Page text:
Unknown - Support to the monitoring and evaluation of mhealth solutions
The United Nations Innovation Working Group (IWG) catalytic grant competition, managed by the mHealth Alliance (http://mhealthalliance.org/our-work/iwg-grants/about-iwg-grants), is a 3 year initiative which funds mobile health (mHealth) programs to improve maternal, newborn, and child health in support of the UN Secretary General's Every Woman, Every Child global strategy. With support from WHO, Johns Hopkins Global mHealth Initiative (JHU-GmI) is providing technical support to monitoring and evaluation of IWG grantees in multiple sites throughout Africa and Asia.
Life in Ghana
When I landed in Ghana, I deplaned into the humid and hot night and shuffled through immigration and customs past standing antibacterial dispensers and posters of Ebola awareness. I felt completely confused about the time and so excited to get settled and start the practicum. Life was filled with extremes: power was on or off with no schedule, data collection was intensive interviews and spreadsheet puzzles or there were non-responders and missing reports. I practiced patience, flexibility, and gratitude daily, both in my personal and professional life. Further, living in the capital city of Ghana was an entirely different experience than is lived by those in the rural areas. I had a grocery store that sold brie cheese and almond milk (at absurd import prices) and across the road the street vendors sell vegetables, sunglasses, coconuts and anything that can help them make a profit. The most surprising thing to me was how close the dichotomy of developed and developing or rich and poor could be mashed together within the borders of Accra. I was lucky in language as Ghana’s official language is English, but I took the opportunity to learn some key phrases in Twi – much to the entertainment of my friends and taxi drivers. Language is an opportunity to connect with people across cultures, and it definitely enhanced my practicum experience.
I was very excited to have the opportunity to participate in research and contribute with economic evaluation. I had learned the tools of economic evaluation across many first year quarters and late night study sessions, so this was my chance to apply this knowledge and gain experience to the point of confidence in future projects of the post graduate school world. It was invaluable to have the ability to be part of research while in country and understand the difference between project plans and on the ground reality. I would advise students who pursue their practicums internationally to have an open mind, to be friendly and ask questions. I had the experience that some expats adopt an separation attitude, thinking ‘this is not my world,’ but I would share with complete conviction that the most valuable insight and lessons came from my coworkers who were local and had a deep understanding of why projects met challenges and how the health system functions. Global health is more about stakeholders, resource allocation, and health systems than about appropriate or innovative interventions. The skills we gain from a master’s degree at Johns Hopkins help us to succeed in building and improving global health, but it important to remember sustainability and local ownership will be the only way to lasting impact.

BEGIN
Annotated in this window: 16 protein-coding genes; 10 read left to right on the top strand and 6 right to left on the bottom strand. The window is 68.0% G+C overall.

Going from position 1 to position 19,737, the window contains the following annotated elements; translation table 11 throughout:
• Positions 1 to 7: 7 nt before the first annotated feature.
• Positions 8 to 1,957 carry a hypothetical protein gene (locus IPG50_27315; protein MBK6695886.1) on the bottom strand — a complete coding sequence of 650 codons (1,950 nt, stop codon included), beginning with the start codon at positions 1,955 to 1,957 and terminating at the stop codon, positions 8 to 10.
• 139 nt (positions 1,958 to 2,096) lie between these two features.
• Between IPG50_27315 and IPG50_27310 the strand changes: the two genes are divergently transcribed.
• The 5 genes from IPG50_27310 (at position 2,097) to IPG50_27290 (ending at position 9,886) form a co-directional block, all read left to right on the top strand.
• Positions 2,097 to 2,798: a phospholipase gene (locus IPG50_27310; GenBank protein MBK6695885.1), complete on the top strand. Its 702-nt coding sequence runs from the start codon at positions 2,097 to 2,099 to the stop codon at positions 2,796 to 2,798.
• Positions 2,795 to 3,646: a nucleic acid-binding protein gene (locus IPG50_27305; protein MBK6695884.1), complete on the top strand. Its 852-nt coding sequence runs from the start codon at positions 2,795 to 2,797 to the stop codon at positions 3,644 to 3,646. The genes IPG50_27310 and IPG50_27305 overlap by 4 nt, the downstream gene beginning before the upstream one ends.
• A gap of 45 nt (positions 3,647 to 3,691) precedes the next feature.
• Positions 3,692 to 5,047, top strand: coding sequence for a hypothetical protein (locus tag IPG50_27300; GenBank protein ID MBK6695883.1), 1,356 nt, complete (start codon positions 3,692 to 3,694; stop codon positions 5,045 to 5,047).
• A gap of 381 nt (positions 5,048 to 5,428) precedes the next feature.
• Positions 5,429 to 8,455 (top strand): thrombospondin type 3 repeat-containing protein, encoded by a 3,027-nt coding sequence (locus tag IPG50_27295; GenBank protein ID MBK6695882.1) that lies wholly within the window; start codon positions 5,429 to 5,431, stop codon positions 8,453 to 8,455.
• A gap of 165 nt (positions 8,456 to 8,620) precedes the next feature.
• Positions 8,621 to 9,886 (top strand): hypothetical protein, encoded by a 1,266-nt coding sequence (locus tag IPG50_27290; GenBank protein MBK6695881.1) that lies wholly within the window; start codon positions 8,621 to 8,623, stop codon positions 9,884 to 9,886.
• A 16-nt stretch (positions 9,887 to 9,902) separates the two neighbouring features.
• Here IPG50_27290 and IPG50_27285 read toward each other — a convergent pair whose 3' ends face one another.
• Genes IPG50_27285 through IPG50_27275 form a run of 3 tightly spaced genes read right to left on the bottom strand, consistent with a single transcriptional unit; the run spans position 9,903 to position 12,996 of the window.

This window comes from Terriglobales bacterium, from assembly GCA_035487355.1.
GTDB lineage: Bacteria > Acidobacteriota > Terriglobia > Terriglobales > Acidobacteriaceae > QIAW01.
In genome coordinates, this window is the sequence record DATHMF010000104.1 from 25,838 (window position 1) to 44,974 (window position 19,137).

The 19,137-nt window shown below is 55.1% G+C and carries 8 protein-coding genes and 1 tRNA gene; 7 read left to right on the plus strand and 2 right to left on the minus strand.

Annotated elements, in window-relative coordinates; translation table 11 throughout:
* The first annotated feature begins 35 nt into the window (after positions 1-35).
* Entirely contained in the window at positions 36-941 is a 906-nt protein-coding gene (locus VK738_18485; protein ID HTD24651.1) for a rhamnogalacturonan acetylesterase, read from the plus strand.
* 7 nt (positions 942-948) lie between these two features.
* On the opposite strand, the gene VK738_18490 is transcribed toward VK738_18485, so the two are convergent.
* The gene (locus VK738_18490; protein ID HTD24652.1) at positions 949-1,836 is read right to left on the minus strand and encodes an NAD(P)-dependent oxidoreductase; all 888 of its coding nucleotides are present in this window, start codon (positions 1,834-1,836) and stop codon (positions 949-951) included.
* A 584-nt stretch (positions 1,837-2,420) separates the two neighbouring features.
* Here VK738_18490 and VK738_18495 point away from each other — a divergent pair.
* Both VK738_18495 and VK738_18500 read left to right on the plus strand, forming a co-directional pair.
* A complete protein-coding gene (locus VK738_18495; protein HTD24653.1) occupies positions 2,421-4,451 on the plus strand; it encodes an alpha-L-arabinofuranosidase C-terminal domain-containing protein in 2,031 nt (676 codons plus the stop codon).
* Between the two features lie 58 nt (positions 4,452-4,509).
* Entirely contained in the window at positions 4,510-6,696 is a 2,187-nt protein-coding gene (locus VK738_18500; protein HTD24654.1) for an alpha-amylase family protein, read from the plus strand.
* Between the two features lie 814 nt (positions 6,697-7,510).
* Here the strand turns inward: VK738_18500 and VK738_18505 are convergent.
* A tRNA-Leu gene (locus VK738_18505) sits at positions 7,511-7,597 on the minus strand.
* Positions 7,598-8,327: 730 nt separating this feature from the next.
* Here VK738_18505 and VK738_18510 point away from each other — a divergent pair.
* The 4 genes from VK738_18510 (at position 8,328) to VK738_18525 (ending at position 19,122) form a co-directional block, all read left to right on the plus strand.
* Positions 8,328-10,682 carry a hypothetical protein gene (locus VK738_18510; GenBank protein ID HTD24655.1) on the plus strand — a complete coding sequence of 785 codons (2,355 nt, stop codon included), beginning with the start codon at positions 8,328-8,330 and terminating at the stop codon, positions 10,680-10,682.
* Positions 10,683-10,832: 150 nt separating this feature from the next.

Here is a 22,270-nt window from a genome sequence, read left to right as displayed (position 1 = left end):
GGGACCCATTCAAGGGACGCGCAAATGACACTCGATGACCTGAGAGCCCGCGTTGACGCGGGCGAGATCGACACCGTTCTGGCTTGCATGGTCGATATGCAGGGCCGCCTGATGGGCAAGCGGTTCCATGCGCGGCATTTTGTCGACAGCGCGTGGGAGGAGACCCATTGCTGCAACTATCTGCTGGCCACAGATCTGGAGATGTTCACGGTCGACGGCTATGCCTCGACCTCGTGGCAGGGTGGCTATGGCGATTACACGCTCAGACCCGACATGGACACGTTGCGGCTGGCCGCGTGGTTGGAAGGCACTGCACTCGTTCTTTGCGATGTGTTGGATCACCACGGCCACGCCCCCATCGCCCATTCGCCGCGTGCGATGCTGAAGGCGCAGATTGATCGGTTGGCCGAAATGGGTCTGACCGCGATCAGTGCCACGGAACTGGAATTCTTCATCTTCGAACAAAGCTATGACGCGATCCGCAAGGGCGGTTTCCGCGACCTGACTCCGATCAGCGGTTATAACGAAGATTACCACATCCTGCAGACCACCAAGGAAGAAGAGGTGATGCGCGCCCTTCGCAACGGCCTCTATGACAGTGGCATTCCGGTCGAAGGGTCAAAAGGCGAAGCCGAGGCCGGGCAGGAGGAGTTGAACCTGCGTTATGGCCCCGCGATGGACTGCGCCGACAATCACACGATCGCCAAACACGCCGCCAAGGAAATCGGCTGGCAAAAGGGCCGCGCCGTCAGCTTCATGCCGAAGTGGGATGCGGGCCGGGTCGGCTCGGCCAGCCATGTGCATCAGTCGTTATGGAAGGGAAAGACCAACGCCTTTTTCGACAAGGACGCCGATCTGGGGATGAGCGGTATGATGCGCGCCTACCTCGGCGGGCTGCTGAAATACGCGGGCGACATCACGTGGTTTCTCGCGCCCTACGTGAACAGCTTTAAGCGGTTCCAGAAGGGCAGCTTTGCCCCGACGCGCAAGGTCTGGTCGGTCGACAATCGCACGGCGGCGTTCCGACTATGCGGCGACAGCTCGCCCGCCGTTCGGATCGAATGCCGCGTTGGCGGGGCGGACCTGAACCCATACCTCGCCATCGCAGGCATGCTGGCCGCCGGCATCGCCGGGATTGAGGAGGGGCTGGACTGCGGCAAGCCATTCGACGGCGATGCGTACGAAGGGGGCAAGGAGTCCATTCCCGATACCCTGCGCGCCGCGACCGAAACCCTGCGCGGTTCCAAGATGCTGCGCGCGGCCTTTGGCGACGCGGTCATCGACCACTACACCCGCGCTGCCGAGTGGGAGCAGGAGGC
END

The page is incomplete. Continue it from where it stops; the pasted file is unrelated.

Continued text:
I have reflected at length about the future of my career. I had imagined and reimagined my dream job, but I have now left the idea of the perfect job behind. I want to work with people who are passionate about health systems and willing to put in time, accept input from others, and actually build capacity by sharing skills with others. I do not envision myself in a program implementation role as most of the projects I have seen implemented have not been sustained. I believe our next generation of professionals will be more connected than ever before and more willing to share work, results, and data than ever before. The field is changing rapidly with the influx of technology and the rapidly expanding public health missions resulting from epidemiological shift from communicable to non-communicable diseases and emergence of new pathogens. With my career, I will work in positions that build capacity of health systems to strengthen them and enable populations to achieve better health, improved economic outlook, and explore private public partnerships in health.